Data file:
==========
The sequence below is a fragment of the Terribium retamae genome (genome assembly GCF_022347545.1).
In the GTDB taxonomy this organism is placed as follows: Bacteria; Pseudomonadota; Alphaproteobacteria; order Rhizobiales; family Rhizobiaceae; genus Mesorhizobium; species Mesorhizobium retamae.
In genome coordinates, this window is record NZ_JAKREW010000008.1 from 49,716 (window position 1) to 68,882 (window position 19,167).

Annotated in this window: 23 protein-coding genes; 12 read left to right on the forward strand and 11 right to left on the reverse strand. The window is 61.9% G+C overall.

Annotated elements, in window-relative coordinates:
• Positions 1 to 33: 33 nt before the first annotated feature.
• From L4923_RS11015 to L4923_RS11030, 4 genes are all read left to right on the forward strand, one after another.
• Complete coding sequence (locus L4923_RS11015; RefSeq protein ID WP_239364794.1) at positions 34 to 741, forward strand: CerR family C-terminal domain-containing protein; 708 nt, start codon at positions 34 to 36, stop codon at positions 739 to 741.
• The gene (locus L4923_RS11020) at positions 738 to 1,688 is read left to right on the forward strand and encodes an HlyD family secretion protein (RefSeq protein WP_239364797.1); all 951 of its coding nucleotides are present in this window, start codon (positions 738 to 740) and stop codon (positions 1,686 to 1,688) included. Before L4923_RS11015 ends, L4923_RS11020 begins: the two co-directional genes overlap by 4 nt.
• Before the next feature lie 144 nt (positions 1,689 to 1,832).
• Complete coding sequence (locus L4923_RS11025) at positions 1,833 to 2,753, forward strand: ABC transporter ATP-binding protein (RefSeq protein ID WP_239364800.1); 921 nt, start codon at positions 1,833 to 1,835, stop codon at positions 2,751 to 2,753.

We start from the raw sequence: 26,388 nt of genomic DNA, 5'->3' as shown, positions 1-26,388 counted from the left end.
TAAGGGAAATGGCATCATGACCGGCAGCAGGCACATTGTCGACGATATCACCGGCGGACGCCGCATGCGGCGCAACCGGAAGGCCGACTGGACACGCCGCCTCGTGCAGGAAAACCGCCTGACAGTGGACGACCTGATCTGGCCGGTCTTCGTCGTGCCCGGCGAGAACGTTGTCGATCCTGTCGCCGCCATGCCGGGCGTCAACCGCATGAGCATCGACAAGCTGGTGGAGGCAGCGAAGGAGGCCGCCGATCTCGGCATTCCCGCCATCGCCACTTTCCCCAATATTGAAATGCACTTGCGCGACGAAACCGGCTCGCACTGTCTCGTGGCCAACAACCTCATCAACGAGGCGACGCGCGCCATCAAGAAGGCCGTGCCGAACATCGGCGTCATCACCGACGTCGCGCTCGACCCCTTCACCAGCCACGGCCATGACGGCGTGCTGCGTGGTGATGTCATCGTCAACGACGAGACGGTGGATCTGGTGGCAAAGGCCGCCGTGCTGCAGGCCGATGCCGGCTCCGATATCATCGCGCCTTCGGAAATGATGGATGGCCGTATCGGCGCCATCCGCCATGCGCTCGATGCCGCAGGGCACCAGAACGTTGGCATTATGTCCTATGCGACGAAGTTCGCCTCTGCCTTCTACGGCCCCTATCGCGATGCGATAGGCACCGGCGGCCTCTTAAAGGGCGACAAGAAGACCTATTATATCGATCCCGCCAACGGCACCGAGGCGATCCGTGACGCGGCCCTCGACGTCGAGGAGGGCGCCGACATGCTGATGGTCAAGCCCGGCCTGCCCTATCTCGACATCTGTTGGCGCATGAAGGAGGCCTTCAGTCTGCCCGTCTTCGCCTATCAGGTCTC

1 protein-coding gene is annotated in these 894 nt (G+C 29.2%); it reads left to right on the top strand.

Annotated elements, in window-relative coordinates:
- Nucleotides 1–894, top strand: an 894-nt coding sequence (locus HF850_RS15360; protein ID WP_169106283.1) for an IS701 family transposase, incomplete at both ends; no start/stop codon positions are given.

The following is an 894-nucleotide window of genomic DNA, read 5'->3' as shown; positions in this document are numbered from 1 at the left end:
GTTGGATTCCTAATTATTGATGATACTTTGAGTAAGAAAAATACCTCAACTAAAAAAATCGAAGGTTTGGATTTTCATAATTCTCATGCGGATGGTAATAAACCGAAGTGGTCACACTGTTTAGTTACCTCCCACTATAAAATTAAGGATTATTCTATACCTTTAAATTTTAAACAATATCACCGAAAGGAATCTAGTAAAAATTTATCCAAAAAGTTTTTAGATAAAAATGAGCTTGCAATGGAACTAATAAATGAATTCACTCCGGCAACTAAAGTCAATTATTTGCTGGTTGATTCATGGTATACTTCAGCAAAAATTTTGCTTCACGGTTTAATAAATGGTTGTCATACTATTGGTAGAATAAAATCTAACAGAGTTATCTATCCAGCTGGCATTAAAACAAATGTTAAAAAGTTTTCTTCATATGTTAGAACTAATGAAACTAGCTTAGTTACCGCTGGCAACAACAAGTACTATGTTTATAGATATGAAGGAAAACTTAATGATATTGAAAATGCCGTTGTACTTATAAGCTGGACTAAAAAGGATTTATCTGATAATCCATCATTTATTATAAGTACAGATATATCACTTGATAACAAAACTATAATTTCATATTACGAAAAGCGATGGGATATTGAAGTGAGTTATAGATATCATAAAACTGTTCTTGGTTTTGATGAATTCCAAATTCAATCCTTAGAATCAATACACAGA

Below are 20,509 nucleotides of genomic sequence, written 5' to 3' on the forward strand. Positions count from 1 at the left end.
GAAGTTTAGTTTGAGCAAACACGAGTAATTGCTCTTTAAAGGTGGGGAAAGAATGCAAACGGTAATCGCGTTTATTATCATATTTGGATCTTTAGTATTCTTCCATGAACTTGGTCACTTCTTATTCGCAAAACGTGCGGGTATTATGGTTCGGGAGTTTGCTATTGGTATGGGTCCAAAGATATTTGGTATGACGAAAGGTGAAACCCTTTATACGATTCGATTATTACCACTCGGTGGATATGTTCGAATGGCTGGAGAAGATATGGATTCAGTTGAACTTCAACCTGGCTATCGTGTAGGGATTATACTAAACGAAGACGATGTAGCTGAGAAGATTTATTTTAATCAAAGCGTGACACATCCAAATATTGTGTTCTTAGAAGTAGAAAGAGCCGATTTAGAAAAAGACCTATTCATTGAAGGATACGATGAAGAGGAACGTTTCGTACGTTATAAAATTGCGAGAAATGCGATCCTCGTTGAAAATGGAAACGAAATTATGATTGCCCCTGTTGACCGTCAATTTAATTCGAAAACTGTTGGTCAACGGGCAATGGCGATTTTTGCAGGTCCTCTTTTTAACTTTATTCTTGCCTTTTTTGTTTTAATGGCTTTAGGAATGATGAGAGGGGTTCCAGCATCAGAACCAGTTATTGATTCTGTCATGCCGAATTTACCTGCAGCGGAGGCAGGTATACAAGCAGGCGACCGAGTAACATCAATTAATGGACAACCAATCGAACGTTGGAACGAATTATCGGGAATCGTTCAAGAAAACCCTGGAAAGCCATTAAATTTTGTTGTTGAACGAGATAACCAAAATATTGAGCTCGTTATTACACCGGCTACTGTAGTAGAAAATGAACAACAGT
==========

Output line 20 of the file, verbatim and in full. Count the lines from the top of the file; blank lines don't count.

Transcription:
GAAGTTTAGTTTGAGCAAACACGAGTAATTGCTCTTTAAAGGTGGGGAAAGAATGCAAACGGTAATCGCGTTTATTATCATATTTGGATCTTTAGTATTCTTCCATGAACTTGGTCACTTCTTATTCGCAAAACGTGCGGGTATTATGGTTCGGGAGTTTGCTATTGGTATGGGTCCAAAGATATTTGGTATGACGAAAGGTGAAACCCTTTATACGATTCGATTATTACCACTCGGTGGATATGTTCGAATGGCTGGAGAAGATATGGATTCAGTTGAACTTCAACCTGGCTATCGTGTAGGGATTATACTAAACGAAGACGATGTAGCTGAGAAGATTTATTTTAATCAAAGCGTGACACATCCAAATATTGTGTTCTTAGAAGTAGAAAGAGCCGATTTAGAAAAAGACCTATTCATTGAAGGATACGATGAAGAGGAACGTTTCGTACGTTATAAAATTGCGAGAAATGCGATCCTCGTTGAAAATGGAAACGAAATTATGATTGCCCCTGTTGACCGTCAATTTAATTCGAAAACTGTTGGTCAACGGGCAATGGCGATTTTTGCAGGTCCTCTTTTTAACTTTATTCTTGCCTTTTTTGTTTTAATGGCTTTAGGAATGATGAGAGGGGTTCCAGCATCAGAACCAGTTATTGATTCTGTCATGCCGAATTTACCTGCAGCGGAGGCAGGTATACAAGCAGGCGACCGAGTAACATCAATTAATGGACAACCAATCGAACGTTGGAACGAATTATCGGGAATCGTTCAAGAAAACCCTGGAAAGCCATTAAATTTTGTTGTTGAACGAGATAACCAAAATATTGAGCTCGTTATTACACCGGCTACTGTAGTAGAAAATGAACAACAGT